News Room

Thursday, March 26, 2020

WASHINGTON — The economic relief bill Congress is expected to approve this week would provide $1,200 direct payments to many American adults, expand eligibility for unemployment benefits to include actors and gig workers and provide funding for states.

Those provisions are among many just coming to light in a roughly $2.2-trillion package intended to help households and businesses get through the economy’s virtual shutdown as the nation combats the coronavirus outbreak.

Although supporters say the bill will help buoy Americans who have been laid off or are working reduced hours, critics have identified holes in the legislative safety net. A fourth coronavirus-related relief package already is under discussion.

Key provisions will have an effect for Californians. Among them:

Direct payments

Tuesday, March 24, 2020

Chair of Assembly Education Committee provides answers to frequently Asked questions during COVID-19 pandemic

As a parent, teacher and Chair of the Assembly Education Committee, I would like to share with you frequently asked questions and answers regarding California schools during this crisis:

Q: What has the Legislature and Governor done in response to the COVID-19 pandemic?

Friday, March 20, 2020

Senators Gonzalez, Umberg, Asm. O’Donnell Urge Governor Newsom to Expedite Emergency Funds for reopening of the Community Hospital of Long Beach to treat COVID-19 pandemic patients

(LONG BEACH) — As cases in Los Angeles County continue to rise, California Senators Lena A. Gonzalez and Tom Umberg, and Assemblymember Patrick O’Donnell (D- Long Beach) sent a letter urging Governor Newsom expedite Emergency Funds to the Community Hospital of Long Beach in an effort to treat COVID-19 patients in the region.

Wednesday, March 18, 2020

Chair of Assembly Education Committee Supports Governor’s Call to Pause State and Federal Tests

(SACRAMENTO) – Assemblymember Patrick O’Donnell (D – Long Beach) asked state and federal school officials to postpone all required student testing for the current school year. This is in response to lost instructional time from school closures across the state due to the COVID-19 pandemic.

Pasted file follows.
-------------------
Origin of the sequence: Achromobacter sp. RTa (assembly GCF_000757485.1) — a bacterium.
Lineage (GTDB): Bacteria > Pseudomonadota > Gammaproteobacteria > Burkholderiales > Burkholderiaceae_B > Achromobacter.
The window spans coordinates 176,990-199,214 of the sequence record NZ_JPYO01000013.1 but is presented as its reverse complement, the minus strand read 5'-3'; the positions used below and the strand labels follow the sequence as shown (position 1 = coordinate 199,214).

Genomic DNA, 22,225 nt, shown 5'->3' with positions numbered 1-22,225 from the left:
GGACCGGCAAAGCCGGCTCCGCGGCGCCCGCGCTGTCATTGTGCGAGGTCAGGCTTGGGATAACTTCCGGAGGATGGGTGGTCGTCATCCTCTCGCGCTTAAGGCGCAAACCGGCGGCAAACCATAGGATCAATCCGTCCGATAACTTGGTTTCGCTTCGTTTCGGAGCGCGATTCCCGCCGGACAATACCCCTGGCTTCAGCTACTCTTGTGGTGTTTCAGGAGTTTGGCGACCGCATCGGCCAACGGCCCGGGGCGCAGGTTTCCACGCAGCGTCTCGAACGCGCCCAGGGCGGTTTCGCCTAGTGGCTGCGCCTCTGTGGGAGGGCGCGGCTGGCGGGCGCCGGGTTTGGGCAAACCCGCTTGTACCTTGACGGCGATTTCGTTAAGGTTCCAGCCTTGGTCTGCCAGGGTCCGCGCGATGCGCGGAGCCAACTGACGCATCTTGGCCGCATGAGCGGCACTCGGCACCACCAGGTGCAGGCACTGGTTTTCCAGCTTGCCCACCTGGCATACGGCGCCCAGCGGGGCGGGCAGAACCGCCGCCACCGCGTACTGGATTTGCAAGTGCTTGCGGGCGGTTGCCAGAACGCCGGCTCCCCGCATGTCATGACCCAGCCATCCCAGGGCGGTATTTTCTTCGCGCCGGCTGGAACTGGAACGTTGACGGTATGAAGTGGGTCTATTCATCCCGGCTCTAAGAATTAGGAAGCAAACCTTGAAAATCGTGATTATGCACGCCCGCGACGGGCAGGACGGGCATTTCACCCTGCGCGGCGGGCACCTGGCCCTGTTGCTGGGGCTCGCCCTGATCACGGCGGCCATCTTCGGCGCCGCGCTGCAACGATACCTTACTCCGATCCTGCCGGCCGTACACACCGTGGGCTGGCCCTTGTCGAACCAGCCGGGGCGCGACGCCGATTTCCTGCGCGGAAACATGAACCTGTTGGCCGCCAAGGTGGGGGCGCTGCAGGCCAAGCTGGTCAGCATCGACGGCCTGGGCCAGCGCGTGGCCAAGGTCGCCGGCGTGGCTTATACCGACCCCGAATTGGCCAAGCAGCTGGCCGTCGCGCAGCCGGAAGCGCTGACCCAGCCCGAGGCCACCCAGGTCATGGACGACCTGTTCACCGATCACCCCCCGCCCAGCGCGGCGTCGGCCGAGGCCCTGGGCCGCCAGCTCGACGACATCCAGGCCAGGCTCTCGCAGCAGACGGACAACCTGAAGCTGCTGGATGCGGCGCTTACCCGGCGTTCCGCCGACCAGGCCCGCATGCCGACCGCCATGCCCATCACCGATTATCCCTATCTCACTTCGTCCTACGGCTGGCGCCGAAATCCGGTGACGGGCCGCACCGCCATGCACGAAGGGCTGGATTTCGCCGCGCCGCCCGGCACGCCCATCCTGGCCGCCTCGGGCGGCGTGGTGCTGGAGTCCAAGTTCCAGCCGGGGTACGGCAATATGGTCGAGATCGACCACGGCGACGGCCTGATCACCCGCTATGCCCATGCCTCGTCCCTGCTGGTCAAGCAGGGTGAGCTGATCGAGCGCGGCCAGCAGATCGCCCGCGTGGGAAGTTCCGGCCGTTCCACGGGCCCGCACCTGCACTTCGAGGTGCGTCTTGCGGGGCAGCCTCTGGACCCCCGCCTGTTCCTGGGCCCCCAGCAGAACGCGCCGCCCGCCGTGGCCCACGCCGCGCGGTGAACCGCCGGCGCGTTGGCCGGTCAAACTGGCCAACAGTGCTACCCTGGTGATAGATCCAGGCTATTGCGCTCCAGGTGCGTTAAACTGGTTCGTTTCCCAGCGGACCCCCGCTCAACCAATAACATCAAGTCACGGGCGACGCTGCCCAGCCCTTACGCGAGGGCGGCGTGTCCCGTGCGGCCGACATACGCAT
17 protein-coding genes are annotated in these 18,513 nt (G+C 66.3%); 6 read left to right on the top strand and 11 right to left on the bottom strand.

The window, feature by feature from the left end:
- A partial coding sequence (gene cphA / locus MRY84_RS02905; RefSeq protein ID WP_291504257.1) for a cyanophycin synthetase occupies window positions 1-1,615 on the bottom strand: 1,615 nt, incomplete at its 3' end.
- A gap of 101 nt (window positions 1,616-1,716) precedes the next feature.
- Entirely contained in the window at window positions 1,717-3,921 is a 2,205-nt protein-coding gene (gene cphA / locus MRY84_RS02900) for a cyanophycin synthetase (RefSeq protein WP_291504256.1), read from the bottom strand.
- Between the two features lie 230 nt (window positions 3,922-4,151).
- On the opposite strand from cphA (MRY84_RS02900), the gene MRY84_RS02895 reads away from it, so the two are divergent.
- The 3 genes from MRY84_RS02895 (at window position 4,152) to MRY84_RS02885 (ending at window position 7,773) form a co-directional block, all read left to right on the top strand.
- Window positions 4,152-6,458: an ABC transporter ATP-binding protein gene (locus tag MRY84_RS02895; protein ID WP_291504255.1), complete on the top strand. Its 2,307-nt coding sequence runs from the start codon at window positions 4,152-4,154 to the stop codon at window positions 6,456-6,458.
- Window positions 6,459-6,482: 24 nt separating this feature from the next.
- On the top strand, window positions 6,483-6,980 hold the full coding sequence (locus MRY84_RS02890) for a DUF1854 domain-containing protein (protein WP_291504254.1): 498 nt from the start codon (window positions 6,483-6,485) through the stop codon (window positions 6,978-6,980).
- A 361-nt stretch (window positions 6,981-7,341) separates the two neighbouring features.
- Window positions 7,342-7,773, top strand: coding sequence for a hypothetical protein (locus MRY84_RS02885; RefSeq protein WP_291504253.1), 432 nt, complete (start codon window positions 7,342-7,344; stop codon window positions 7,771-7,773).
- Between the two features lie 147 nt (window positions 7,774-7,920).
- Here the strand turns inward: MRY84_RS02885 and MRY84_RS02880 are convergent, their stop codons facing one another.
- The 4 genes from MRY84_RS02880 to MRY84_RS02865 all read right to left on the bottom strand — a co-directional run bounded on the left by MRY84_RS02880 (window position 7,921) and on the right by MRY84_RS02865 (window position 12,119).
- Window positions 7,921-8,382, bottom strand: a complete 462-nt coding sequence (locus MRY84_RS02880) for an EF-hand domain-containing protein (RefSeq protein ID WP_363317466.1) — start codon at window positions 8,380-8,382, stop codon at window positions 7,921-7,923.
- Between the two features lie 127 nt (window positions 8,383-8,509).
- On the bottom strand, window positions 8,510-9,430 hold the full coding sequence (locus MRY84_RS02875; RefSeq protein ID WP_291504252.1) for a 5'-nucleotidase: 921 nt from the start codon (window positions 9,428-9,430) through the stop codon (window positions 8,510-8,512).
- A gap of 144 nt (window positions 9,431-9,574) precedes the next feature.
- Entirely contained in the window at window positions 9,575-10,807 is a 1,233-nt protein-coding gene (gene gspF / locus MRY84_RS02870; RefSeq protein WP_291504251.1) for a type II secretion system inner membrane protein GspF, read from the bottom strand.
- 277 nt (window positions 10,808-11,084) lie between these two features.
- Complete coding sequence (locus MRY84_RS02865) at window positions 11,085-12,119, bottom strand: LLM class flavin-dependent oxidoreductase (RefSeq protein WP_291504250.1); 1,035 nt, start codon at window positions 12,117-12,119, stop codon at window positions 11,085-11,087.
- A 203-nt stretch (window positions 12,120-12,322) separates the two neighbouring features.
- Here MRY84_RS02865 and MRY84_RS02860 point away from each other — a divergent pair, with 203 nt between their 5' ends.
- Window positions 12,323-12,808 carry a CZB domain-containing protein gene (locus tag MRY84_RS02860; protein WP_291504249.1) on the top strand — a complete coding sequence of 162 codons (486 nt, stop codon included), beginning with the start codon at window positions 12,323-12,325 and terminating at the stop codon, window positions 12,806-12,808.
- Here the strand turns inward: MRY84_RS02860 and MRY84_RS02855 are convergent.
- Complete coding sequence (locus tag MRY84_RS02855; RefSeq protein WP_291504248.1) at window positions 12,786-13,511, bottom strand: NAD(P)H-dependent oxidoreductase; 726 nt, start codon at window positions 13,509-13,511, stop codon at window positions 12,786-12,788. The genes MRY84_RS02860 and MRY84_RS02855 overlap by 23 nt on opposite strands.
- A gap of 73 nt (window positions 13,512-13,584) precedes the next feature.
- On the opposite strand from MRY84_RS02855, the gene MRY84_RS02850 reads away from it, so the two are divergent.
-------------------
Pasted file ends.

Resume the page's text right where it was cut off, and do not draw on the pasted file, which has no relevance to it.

Tuesday, March 17, 2020

California lawmakers set aside up to $1.1 billion Monday for health care needs, homelessness services and school cleaning to help the state deal with crushing costs being brought on by the coronavirus crisis.

Assemblyman Patrick O’Donnell, D-Long Beach, said he would carry a bill giving schools more flexibility on how they make up the instructional time lost while they are closed.

Tuesday, March 17, 2020

The Legislature hurriedly approved emergency financial relief to help school districts cope with the costs of the coronavirus on Monday before adjourning for a month to comply with state and federal orders limiting gatherings to stem the spread of the contagion.

Legislators approved an initial $100 million for K-12 districts and child care centers to cover school cleaning expenses and adopted waivers that will ensure funding for school districts and state-funded child care during school closures. In a second bill, they approved spending up to $1 billion on emergency medical costs, including leasing two hospitals, to expand the capacity to respond to the pandemic.

Monday, March 16, 2020

Assembly Bill 3120 Will Ensure Students Do Not Fall behind in their Education

(SACRAMENTO) – Assemblymember Patrick O’Donnell (D – Long Beach) announced he would forward legislation to give school districts, county offices of education and charter schools more flexibility to make up missed instructional days. This bill is in response to the school closures across the state due to the COVID-19 pandemic, and will apply to current and future school years.